Sunday, October 27, 2013

Micklem Bridles

     When it comes to bridles there is an overwhelming number of different options. You can have different nosebands, different bits, and even different types of headstalls now. The number of choices can make some people crazy, feeling like they need to try everything to see which magic combination will make their horse go better. Others stick with a plain nosebands and snaffle feeling like if you can't ride you horse in that, you need to ride better.

     I am not a huge believer in different gadgets, but I am willing to try new things, especially bits when it comes to jumping. For dressage I pretty much ride everyone in an oval link snaffle and a noseband with a flash. I had seen a lot of people using the Micklem bridle but, honestly, thought it was ugly and had no real interest in it until this summer.

     We had a group come in for a week and a lot of the riders were using Micklem bridles. I started asking them why and what benefits they saw using that instead of a regular bridle. They told me that their horses were much softer in the jaw and that it is sort of a self correcting bridle. They said when the horse tries to resist, by opening their mouth excessively, it puts pressured on their nose and encourages them to be more accepting of the bit. I found this very interesting and for the first time I wanted to try one.

     The horse I had in mind to try the Micklem on was Rosie. She is an ottb who can be a bit tight and sometimes to can be a little resistant in her jaw on the flat. She had always done well in dressage but I never felt like she was as soft in her jaw, and subsequently, over her entire topline as she should be. I was very happy to find out that Strafford Saddlery allows you to try out the Micklem and if you do not like it you can return it. This made trying the bridle worry free because it is expensive and you really don't want to drop that much money on something if it doesn't work for you and your horse.

     So I went to Strafford Saddlery and got a black cob sized Micklem to try on Rosie. The very first time I used it on her, I fell in love with it! Rosie was so much more soft and supple in her jaw and I was able to get her to lift her back and swing along much more freely in the trot. The results impressed me so much I decided I may as well try it on all of the horses I am riding.

     Union, the horse I am currently competing Intermediate, is also an ottb and he is very sensitive on the flat. His problems are usually more mental, he physically can perform very well, but often gets a little overwhelmed and becomes anxious. I have had to create a pretty unique way to warm Union up, where I basically trot and canter around on a loose rein, just to get him to relax in his own way. I was totally unsure how he would react to the bridle. As with Rosie, I loved riding Union in it. He felt so much more relaxed and more rideable. I was able to work on more lateral work and put a little more pressure on him without him getting anxious or worried. I can't say enough about how much this bridle has changed my work with Union on the flat.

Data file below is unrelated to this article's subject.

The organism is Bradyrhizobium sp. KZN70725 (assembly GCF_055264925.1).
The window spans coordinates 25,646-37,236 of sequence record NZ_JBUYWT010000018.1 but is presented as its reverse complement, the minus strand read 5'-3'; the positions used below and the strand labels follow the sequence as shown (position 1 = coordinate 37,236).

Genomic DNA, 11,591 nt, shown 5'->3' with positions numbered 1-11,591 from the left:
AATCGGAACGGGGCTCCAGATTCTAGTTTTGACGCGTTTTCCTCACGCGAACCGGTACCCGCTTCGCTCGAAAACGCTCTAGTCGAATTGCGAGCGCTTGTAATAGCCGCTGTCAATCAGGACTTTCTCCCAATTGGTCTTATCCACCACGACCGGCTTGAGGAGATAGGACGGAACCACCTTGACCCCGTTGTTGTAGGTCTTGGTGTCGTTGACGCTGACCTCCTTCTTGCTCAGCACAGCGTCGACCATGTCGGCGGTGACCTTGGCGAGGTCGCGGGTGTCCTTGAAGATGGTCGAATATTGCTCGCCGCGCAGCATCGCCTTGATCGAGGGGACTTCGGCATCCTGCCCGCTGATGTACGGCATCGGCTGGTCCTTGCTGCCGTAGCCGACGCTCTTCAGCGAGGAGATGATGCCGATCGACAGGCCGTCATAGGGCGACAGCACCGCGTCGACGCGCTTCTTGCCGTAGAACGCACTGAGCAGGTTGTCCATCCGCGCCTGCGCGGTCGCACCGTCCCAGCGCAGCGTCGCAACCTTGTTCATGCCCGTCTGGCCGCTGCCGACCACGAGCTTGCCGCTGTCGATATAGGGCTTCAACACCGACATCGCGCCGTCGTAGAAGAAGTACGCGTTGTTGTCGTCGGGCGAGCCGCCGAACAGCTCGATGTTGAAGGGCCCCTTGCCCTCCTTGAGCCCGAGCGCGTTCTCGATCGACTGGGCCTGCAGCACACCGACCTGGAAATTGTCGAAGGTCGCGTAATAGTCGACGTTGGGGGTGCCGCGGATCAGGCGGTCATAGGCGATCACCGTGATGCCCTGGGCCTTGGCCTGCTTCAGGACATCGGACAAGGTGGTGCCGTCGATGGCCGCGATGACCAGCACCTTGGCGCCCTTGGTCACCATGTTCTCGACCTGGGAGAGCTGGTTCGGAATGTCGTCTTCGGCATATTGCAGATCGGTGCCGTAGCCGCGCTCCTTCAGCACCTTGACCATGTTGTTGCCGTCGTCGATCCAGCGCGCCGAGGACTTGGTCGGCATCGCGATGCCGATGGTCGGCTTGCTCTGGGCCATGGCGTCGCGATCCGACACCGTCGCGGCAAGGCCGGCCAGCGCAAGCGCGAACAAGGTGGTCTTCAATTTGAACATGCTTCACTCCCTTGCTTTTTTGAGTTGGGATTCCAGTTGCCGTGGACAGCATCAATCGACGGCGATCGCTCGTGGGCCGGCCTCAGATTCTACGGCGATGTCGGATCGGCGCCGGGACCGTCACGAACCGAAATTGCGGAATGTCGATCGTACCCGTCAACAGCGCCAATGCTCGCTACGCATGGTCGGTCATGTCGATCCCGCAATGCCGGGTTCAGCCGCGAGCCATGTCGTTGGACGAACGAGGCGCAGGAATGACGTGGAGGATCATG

Now this bridle isn't for every horse, I tried it on a mare I am riding, Jumbie, and she hated it. She was so unsteady and was trying to be very heavy and she kept pulling down. Jumbie isn't as sensitive as the two thoroughbreds so I was pretty suprised that she really didn't like it. I wound up getting off and switching back to her regular bridle after about 20 minutes, I wanted to give it a fair try or I would have switched back sooner than that!

     I have heard some people say they think the Micklem clamps the horses mouth shut and looks really uncomfortable for the horse. I think this is totally false, the horses I have found it work the best on are very sensitive horses who would be much worse if their mouths were being clamped shut, they would be softer in the jaw. The bridle is supposed to be designed to work with the facial nevers and be better anatomically suited for the horses head.

     Overall, I am so happy I decided to put aside my skepticism with the Micklem and try it on a variety of horses. The two thoroughbreds have been doing much better and are moving more freely than ever before. If you have a horse that you think just needs to be a little softer or seems a bit fussy in the bridle, consider trying a Micklem!